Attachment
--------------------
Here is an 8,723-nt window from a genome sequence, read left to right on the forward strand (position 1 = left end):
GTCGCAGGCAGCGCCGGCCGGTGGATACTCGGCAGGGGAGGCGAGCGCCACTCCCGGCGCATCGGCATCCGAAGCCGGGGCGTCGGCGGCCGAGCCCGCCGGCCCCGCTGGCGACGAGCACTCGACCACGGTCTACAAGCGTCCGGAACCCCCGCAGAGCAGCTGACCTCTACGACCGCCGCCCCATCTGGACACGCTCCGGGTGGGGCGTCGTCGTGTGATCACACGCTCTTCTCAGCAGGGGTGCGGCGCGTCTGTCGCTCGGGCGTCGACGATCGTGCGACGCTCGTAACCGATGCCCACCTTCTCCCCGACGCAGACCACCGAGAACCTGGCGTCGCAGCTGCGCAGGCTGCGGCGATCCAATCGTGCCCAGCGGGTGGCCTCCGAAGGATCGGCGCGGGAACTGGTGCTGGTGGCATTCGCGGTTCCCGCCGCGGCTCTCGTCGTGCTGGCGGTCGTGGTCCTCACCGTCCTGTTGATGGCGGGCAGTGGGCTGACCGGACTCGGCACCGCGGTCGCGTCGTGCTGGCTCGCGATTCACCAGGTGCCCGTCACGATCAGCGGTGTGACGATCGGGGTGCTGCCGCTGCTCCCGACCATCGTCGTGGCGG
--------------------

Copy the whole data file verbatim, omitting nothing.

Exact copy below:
Here is an 8,723-nt window from a genome sequence, read left to right on the forward strand (position 1 = left end):
GTCGCAGGCAGCGCCGGCCGGTGGATACTCGGCAGGGGAGGCGAGCGCCACTCCCGGCGCATCGGCATCCGAAGCCGGGGCGTCGGCGGCCGAGCCCGCCGGCCCCGCTGGCGACGAGCACTCGACCACGGTCTACAAGCGTCCGGAACCCCCGCAGAGCAGCTGACCTCTACGACCGCCGCCCCATCTGGACACGCTCCGGGTGGGGCGTCGTCGTGTGATCACACGCTCTTCTCAGCAGGGGTGCGGCGCGTCTGTCGCTCGGGCGTCGACGATCGTGCGACGCTCGTAACCGATGCCCACCTTCTCCCCGACGCAGACCACCGAGAACCTGGCGTCGCAGCTGCGCAGGCTGCGGCGATCCAATCGTGCCCAGCGGGTGGCCTCCGAAGGATCGGCGCGGGAACTGGTGCTGGTGGCATTCGCGGTTCCCGCCGCGGCTCTCGTCGTGCTGGCGGTCGTGGTCCTCACCGTCCTGTTGATGGCGGGCAGTGGGCTGACCGGACTCGGCACCGCGGTCGCGTCGTGCTGGCTCGCGATTCACCAGGTGCCCGTCACGATCAGCGGTGTGACGATCGGGGTGCTGCCGCTGCTCCCGACCATCGTCGTGGCGG